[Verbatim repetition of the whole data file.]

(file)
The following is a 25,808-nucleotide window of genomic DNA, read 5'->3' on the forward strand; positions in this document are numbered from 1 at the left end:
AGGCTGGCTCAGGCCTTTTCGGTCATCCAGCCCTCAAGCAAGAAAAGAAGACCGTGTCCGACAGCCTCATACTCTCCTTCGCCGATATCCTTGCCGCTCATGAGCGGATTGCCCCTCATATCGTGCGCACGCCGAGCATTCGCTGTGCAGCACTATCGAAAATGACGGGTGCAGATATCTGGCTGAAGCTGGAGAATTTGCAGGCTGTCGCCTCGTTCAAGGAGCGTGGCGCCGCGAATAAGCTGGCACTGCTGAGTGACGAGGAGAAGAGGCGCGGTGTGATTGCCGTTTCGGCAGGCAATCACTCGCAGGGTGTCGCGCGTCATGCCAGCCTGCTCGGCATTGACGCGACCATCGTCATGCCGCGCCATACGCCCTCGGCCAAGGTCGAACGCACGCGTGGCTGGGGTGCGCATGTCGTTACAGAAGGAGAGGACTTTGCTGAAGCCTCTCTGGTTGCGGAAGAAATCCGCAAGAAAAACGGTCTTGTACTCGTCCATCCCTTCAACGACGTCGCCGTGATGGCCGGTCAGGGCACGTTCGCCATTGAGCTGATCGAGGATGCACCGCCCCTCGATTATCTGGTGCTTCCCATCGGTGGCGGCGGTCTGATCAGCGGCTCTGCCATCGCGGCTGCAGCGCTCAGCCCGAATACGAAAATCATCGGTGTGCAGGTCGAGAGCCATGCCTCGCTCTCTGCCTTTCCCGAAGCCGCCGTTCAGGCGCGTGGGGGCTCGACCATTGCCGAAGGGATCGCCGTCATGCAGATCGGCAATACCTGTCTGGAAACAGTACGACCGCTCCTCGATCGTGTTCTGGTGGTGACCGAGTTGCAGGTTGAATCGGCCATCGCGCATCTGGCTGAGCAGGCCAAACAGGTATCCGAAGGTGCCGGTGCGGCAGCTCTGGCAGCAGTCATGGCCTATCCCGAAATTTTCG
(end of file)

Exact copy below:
The following is a 25,808-nucleotide window of genomic DNA, read 5'->3' on the forward strand; positions in this document are numbered from 1 at the left end:
AGGCTGGCTCAGGCCTTTTCGGTCATCCAGCCCTCAAGCAAGAAAAGAAGACCGTGTCCGACAGCCTCATACTCTCCTTCGCCGATATCCTTGCCGCTCATGAGCGGATTGCCCCTCATATCGTGCGCACGCCGAGCATTCGCTGTGCAGCACTATCGAAAATGACGGGTGCAGATATCTGGCTGAAGCTGGAGAATTTGCAGGCTGTCGCCTCGTTCAAGGAGCGTGGCGCCGCGAATAAGCTGGCACTGCTGAGTGACGAGGAGAAGAGGCGCGGTGTGATTGCCGTTTCGGCAGGCAATCACTCGCAGGGTGTCGCGCGTCATGCCAGCCTGCTCGGCATTGACGCGACCATCGTCATGCCGCGCCATACGCCCTCGGCCAAGGTCGAACGCACGCGTGGCTGGGGTGCGCATGTCGTTACAGAAGGAGAGGACTTTGCTGAAGCCTCTCTGGTTGCGGAAGAAATCCGCAAGAAAAACGGTCTTGTACTCGTCCATCCCTTCAACGACGTCGCCGTGATGGCCGGTCAGGGCACGTTCGCCATTGAGCTGATCGAGGATGCACCGCCCCTCGATTATCTGGTGCTTCCCATCGGTGGCGGCGGTCTGATCAGCGGCTCTGCCATCGCGGCTGCAGCGCTCAGCCCGAATACGAAAATCATCGGTGTGCAGGTCGAGAGCCATGCCTCGCTCTCTGCCTTTCCCGAAGCCGCCGTTCAGGCGCGTGGGGGCTCGACCATTGCCGAAGGGATCGCCGTCATGCAGATCGGCAATACCTGTCTGGAAACAGTACGACCGCTCCTCGATCGTGTTCTGGTGGTGACCGAGTTGCAGGTTGAATCGGCCATCGCGCATCTGGCTGAGCAGGCCAAACAGGTATCCGAAGGTGCCGGTGCGGCAGCTCTGGCAGCAGTCATGGCCTATCCCGAAATTTTCG